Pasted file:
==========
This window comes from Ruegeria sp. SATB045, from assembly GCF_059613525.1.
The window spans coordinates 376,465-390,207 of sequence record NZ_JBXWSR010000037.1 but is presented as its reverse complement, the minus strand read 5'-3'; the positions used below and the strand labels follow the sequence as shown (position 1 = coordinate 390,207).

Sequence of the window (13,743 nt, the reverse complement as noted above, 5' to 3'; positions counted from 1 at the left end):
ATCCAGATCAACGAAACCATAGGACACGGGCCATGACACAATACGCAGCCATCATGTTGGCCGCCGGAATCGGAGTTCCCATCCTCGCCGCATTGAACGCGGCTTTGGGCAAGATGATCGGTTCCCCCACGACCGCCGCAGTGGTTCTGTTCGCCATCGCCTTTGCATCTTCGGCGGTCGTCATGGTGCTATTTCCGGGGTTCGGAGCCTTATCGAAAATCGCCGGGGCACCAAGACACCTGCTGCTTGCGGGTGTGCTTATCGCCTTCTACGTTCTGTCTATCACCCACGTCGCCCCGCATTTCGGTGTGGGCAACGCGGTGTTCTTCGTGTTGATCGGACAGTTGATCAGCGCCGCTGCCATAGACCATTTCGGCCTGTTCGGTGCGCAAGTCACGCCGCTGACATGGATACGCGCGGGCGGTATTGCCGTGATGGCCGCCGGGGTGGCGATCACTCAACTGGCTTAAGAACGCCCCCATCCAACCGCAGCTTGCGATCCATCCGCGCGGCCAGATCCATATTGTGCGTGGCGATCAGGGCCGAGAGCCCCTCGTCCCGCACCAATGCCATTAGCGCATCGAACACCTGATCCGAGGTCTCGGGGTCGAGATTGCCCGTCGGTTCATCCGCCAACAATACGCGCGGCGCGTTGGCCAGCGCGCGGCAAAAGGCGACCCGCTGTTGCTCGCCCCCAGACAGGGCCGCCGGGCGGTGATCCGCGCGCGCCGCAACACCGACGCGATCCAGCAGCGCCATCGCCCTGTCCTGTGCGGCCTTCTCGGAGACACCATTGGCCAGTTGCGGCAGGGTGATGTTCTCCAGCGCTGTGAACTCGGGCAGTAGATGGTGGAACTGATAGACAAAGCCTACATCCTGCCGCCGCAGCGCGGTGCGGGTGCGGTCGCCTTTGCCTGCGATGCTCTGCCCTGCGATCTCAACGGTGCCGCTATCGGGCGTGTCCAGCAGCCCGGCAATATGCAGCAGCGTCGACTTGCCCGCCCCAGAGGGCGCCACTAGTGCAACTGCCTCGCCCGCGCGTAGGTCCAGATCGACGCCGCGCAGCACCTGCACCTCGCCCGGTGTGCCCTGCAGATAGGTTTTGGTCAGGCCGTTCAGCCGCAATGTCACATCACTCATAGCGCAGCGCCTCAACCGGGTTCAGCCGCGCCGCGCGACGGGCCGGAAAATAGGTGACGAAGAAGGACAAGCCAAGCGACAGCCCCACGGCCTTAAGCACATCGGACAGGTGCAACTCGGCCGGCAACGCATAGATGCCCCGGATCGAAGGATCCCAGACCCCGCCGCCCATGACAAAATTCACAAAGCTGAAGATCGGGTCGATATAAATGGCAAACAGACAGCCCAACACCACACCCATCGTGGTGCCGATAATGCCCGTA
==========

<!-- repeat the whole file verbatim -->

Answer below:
This window comes from Ruegeria sp. SATB045, from assembly GCF_059613525.1.
The window spans coordinates 376,465-390,207 of sequence record NZ_JBXWSR010000037.1 but is presented as its reverse complement, the minus strand read 5'-3'; the positions used below and the strand labels follow the sequence as shown (position 1 = coordinate 390,207).

Sequence of the window (13,743 nt, the reverse complement as noted above, 5' to 3'; positions counted from 1 at the left end):
ATCCAGATCAACGAAACCATAGGACACGGGCCATGACACAATACGCAGCCATCATGTTGGCCGCCGGAATCGGAGTTCCCATCCTCGCCGCATTGAACGCGGCTTTGGGCAAGATGATCGGTTCCCCCACGACCGCCGCAGTGGTTCTGTTCGCCATCGCCTTTGCATCTTCGGCGGTCGTCATGGTGCTATTTCCGGGGTTCGGAGCCTTATCGAAAATCGCCGGGGCACCAAGACACCTGCTGCTTGCGGGTGTGCTTATCGCCTTCTACGTTCTGTCTATCACCCACGTCGCCCCGCATTTCGGTGTGGGCAACGCGGTGTTCTTCGTGTTGATCGGACAGTTGATCAGCGCCGCTGCCATAGACCATTTCGGCCTGTTCGGTGCGCAAGTCACGCCGCTGACATGGATACGCGCGGGCGGTATTGCCGTGATGGCCGCCGGGGTGGCGATCACTCAACTGGCTTAAGAACGCCCCCATCCAACCGCAGCTTGCGATCCATCCGCGCGGCCAGATCCATATTGTGCGTGGCGATCAGGGCCGAGAGCCCCTCGTCCCGCACCAATGCCATTAGCGCATCGAACACCTGATCCGAGGTCTCGGGGTCGAGATTGCCCGTCGGTTCATCCGCCAACAATACGCGCGGCGCGTTGGCCAGCGCGCGGCAAAAGGCGACCCGCTGTTGCTCGCCCCCAGACAGGGCCGCCGGGCGGTGATCCGCGCGCGCCGCAACACCGACGCGATCCAGCAGCGCCATCGCCCTGTCCTGTGCGGCCTTCTCGGAGACACCATTGGCCAGTTGCGGCAGGGTGATGTTCTCCAGCGCTGTGAACTCGGGCAGTAGATGGTGGAACTGATAGACAAAGCCTACATCCTGCCGCCGCAGCGCGGTGCGGGTGCGGTCGCCTTTGCCTGCGATGCTCTGCCCTGCGATCTCAACGGTGCCGCTATCGGGCGTGTCCAGCAGCCCGGCAATATGCAGCAGCGTCGACTTGCCCGCCCCAGAGGGCGCCACTAGTGCAACTGCCTCGCCCGCGCGTAGGTCCAGATCGACGCCGCGCAGCACCTGCACCTCGCCCGGTGTGCCCTGCAGATAGGTTTTGGTCAGGCCGTTCAGCCGCAATGTCACATCACTCATAGCGCAGCGCCTCAACCGGGTTCAGCCGCGCCGCGCGACGGGCCGGAAAATAGGTGACGAAGAAGGACAAGCCAAGCGACAGCCCCACGGCCTTAAGCACATCGGACAGGTGCAACTCGGCCGGCAACGCATAGATGCCCCGGATCGAAGGATCCCAGACCCCGCCGCCCATGACAAAATTCACAAAGCTGAAGATCGGGTCGATATAAATGGCAAACAGACAGCCCAACACCACACCCATCGTGGTGCCGATAATGCCCGTA